Students take part in sustainability project

Mhari Shaw

Project Grow’s efforts can be seen outside of the Office of Sustainability with crops ranging from fruits, vegetables and herbs covering the front and back yards.

Project Grow focuses on educating and providing hands-on learning experiences for students and community members. Project Grow also offers fellowships for students who are interested in learning about sustainability.

Christian Ryan, LEED AP sustainability coordinator, started the program after moving to a residential location on Regents Avenue in 2013.

“Lawns are not sustainable;  we put a lot into them, but what do we get out them? Our goal from the beginning was to make this landscape entirely edible,” Ryan said. “A learning landscape where everyone can contribute, where everyone can get their hands in the soil and learn something.”

Project Grow holds weekly work days in the garden at the Office of Sustainability. People can come and research or plant seeds of their choosing. Project Grow provides seeds, shovels and can order supplies necessary for a job.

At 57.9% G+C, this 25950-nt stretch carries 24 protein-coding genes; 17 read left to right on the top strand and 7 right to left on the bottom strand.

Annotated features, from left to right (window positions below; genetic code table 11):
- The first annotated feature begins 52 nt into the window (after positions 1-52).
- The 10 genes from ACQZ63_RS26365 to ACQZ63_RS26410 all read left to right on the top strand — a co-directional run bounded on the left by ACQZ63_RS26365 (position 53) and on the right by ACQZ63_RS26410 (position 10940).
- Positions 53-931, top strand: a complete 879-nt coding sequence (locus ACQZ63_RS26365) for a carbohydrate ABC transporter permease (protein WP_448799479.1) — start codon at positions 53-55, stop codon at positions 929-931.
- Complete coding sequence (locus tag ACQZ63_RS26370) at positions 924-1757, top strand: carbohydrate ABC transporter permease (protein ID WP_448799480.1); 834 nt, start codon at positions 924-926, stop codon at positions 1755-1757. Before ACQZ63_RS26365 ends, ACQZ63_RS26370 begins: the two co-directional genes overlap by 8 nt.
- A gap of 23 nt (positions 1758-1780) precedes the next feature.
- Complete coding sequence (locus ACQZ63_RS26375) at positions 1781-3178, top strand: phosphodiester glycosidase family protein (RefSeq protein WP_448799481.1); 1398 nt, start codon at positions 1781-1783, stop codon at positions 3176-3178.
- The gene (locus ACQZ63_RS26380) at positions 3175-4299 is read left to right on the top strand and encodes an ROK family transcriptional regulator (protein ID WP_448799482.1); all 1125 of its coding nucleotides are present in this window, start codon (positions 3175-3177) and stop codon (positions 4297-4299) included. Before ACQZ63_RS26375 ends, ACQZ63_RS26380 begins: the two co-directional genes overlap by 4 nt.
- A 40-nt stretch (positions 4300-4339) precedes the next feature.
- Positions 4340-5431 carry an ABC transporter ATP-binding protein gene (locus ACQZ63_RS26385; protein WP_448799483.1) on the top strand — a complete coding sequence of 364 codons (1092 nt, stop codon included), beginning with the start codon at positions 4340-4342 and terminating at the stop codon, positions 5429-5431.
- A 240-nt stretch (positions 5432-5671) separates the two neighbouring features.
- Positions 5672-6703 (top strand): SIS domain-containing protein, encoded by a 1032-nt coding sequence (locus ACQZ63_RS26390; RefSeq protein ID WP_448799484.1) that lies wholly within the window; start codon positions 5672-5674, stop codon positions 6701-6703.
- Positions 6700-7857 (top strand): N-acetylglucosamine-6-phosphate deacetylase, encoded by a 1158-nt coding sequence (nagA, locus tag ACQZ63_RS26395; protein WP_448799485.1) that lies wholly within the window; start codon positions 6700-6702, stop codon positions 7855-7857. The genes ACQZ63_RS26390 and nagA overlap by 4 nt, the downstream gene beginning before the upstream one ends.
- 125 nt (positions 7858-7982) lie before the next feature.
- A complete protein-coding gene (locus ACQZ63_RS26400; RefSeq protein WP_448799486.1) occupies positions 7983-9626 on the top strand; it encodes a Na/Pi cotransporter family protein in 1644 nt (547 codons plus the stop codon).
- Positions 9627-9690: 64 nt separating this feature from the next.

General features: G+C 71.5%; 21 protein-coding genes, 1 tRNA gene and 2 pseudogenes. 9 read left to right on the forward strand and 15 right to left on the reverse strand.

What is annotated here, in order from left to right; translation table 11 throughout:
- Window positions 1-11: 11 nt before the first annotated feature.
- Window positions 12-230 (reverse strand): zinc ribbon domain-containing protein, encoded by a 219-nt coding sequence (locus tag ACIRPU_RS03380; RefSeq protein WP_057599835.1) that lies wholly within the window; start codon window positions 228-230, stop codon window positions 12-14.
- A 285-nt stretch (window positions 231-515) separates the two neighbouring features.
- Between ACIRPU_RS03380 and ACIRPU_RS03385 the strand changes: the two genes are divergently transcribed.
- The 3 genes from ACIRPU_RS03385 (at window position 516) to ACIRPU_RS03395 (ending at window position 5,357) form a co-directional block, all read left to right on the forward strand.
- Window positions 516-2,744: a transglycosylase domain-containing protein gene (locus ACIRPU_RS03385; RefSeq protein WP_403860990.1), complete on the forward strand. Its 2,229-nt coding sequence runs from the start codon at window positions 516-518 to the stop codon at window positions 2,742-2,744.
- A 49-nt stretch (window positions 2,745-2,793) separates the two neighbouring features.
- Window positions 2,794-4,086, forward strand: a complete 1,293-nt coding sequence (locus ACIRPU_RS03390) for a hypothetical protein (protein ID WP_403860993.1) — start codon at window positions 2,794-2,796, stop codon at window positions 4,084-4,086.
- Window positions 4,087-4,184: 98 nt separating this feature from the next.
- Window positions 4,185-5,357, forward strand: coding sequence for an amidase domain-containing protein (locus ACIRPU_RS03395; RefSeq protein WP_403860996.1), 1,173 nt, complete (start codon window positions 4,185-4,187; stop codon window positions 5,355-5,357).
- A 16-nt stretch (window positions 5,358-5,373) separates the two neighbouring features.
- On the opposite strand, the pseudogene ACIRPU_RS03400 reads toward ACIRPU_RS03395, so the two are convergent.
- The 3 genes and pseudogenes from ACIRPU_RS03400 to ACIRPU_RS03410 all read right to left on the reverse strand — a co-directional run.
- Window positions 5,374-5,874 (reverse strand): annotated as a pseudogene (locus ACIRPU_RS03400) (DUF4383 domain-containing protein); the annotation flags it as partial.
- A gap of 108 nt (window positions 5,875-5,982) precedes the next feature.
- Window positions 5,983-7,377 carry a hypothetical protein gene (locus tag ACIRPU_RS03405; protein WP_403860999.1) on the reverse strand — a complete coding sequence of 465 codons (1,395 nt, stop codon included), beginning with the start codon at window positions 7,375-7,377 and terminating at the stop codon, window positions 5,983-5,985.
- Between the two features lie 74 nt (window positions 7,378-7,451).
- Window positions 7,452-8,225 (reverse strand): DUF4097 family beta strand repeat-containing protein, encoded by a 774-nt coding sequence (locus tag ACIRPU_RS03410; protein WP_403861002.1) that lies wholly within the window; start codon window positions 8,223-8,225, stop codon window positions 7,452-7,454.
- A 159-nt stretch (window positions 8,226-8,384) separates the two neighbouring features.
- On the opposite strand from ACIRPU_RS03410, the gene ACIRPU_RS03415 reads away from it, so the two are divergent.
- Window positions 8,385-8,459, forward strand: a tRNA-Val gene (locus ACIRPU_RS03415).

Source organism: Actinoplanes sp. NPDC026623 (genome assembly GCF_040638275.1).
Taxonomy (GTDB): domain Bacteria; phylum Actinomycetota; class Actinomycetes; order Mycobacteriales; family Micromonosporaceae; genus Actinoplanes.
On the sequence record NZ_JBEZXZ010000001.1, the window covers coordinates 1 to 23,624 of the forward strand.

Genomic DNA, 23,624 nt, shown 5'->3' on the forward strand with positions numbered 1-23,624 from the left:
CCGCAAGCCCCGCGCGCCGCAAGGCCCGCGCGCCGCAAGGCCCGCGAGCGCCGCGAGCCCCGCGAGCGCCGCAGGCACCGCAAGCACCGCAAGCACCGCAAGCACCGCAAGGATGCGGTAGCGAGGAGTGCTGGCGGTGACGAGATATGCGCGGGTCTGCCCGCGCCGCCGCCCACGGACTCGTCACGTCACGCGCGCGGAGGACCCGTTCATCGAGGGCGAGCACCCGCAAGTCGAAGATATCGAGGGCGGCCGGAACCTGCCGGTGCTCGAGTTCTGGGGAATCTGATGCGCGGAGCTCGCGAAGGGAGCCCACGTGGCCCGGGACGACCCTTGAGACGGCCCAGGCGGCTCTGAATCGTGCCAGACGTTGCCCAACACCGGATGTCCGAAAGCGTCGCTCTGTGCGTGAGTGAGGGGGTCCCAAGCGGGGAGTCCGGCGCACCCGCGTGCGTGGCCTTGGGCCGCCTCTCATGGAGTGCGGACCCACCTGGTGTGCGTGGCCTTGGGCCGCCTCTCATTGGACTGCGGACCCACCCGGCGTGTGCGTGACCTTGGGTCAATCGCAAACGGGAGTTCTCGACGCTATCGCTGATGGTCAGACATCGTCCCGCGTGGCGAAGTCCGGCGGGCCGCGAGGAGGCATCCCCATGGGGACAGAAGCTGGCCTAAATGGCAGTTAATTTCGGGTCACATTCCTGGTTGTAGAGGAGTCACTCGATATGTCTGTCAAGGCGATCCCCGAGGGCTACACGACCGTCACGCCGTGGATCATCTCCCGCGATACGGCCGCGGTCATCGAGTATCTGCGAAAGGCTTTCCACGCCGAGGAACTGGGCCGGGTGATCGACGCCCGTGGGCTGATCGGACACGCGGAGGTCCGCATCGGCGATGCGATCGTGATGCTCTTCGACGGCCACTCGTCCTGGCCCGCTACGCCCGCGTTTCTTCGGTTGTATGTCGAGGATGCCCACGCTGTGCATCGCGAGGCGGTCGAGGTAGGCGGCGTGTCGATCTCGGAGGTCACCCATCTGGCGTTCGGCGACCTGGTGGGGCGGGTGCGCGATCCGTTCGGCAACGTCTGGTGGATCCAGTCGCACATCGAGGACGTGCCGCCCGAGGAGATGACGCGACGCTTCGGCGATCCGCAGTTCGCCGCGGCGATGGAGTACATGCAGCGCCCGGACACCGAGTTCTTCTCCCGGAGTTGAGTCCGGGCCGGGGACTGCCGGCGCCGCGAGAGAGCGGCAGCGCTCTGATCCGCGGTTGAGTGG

Alexis Corbin, student worker at the Office of Sustainability, helps organize programs including Project Grow and Big Red Bikes. Corbin has been involved with the Office of Sustainability for three years and has held a more permanent job there for the last year.

“What really drew me to [Project Grow] was that it empowers people to experiment with gardening and allows for different ways to be sustainable,” Corbin said.

The fellowships offered, along with the program, allows students to apply and compete to be fellows, according to Ryan. A fellowship continues over a 12-month period in which the fellows see the garden through each season. The fellows are required to work five hours in the garden planning, researching and or applying that research.

Sean Nelson, senior at WKU and current recipient of the fellowship, leads students through the volunteer programs and helps maintain the garden.

“I volunteered with the mindset of becoming a fellow, I was really interested in the organic aspect of things along with the sustainable initiative of the program,” Nelson said.

Along with fellowships and weekly gardening opportunities, Project Grow is involved with community events. Some events included are Farmer Fridays and Greenhouse Guru,  which will be held in April for Earth Month and will promote greenhouse planting. All events held through Project Grow are open to the public.

“I often say that the Office of Sustainability is not my office, it is everyone’s office;  it belongs to the entire campus and community and we want everyone to come and use it,” Ryan said.

Reporter Mhari Shaw can be reached at 270-745-6288 and [email protected]